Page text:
Complex Regional Pain Syndrome | DrBurke


Complex Regional Pain Syndrome (CRPS) is a type of arthritis that ranges between sub-acute and chronic arthritis in terms of disease duration. It is also known as Sympathetic Dystrophy Syndrome (SDS).  It is the disease of the autonomic nervous system. The autonomic nervous system is the peripheral nervous system which exerts involuntary control of many bodily functions e.g. breathing, digestion etc.

The term sympathetic dystrophy refers to wasting of nerve tissue secondary to poor innervation. This results in sympathetic nerve tissue damage. The damage can either be reversible or irreversible depending on the disease stage.

Causes of CRPS

The etiological factors of CRPS divide the disease into two main categories:

  • CRPS Type 1 which is typically caused by:
    • A crush injury
    • Soft Tissue Injury (STI)
    • Tightly tied therapeutic casts
  • CRPS Type 2 is often caused by direct nerve injury secondary to:
    • Trauma
    • Surgery

Symptoms of CRPS

The clinical manifestations of CRPS are classified according to stages. These stages describe and determine the degree of nerve tissue damage. That is, whether restoration of innervation can reverse the dystrophy or not.

CRPS joint pain involvement is indiscriminate. It ranges from small joints to large joints. It doesn’t follow any particular pattern, as joint symmetry tends to be inconsistent.

There are 3 main clinical stages of CRPS:

  • Stage 1:
    • Dull joint pain is described. Commonly the hip joint, joints of the spine and the knee joint. However, depending on the site of injury, any joint can be involved in CRPS.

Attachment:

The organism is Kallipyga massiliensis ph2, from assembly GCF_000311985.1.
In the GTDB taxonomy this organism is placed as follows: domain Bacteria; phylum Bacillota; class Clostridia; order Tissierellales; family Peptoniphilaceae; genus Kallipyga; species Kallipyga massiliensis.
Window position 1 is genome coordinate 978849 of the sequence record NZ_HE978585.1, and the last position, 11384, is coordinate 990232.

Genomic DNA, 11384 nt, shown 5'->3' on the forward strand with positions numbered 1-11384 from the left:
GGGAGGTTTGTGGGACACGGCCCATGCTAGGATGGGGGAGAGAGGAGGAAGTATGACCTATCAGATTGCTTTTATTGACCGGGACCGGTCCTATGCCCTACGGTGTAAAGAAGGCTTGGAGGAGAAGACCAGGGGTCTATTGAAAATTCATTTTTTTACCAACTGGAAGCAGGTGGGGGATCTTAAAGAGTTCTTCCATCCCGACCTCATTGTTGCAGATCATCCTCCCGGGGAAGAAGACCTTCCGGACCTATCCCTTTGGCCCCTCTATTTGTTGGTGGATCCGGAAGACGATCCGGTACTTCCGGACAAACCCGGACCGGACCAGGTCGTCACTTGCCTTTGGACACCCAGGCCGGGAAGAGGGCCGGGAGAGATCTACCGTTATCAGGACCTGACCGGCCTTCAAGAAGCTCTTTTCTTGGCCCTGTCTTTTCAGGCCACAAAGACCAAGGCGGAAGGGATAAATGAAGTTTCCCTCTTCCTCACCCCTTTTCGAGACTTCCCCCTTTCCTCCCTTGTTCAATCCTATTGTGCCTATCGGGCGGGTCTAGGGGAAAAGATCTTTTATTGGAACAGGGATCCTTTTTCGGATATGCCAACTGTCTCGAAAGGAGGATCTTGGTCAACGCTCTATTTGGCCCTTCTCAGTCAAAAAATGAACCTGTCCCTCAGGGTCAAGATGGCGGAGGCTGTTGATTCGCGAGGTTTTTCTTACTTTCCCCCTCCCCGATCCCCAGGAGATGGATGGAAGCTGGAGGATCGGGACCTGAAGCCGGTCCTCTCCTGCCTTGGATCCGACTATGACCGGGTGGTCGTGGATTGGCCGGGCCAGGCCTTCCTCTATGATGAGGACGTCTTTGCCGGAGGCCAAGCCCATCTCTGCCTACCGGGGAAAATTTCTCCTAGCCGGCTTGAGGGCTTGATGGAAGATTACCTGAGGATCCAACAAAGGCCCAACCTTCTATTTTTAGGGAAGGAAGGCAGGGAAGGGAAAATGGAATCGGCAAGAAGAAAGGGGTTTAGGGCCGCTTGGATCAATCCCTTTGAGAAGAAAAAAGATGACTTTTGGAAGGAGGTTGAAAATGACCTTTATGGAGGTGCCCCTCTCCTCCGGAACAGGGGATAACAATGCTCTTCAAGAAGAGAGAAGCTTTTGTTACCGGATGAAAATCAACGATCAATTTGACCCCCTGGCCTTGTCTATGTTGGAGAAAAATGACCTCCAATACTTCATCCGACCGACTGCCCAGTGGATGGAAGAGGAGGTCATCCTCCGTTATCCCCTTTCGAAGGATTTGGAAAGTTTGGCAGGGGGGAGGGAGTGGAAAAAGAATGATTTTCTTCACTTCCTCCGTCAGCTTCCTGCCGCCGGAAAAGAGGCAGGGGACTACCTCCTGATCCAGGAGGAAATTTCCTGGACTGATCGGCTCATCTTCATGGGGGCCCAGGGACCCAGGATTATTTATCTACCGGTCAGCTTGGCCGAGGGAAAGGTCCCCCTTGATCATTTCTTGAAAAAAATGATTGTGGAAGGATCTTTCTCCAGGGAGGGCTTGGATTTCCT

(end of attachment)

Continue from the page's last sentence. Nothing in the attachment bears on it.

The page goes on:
• Swelling around the joint region
    • Joint stiffness
    • Slight limitation of joint mobility
    • Changes in local skin temperature on the affected joint compared to the non-affected joint
  • Stage 2
    • Joint pain escalates to intense burning pain.
    • Swelling around the joint may become noticeable.
    • Significantly compromised joint mobility
    • Associated neighboring muscle spasm
    • Local temperature becomes markedly cold compared to the unaffected joint region
    • Localized skin color changes
  • Stage 3 – Irreversible nerve tissue dystrophy
    • Throbbing, intense aching joint pain
    • Severely reduced joint movement
    • Muscular wasting
    • Associated limb wasting

Treatment of CRPS

Based on the clinical staging of CRPS, treatment is adjusted to abate symptoms and prevent further nerve tissue damage. Restoration of nourishment in the starved nerve is key to minimizing morbidity in CRPS which is achieved by removing the inflicting factors. Our Orthopedic surgeon, Dr. Burke, uses a combination of two or more therapeutic approaches to ensure optimum treatment is delivered to all his patients. These treatment plans include:

  • Prescribed medication
    • Calcium channel blockers
    • Local injectable anaesthetic drugs
    • Alpha channel blockers
    • Stellate ganglion blocks
  • Physical therapy
  • TENS (Transcutaneous Electrical Nerve Stimulatory)
  • Biofeedback therapy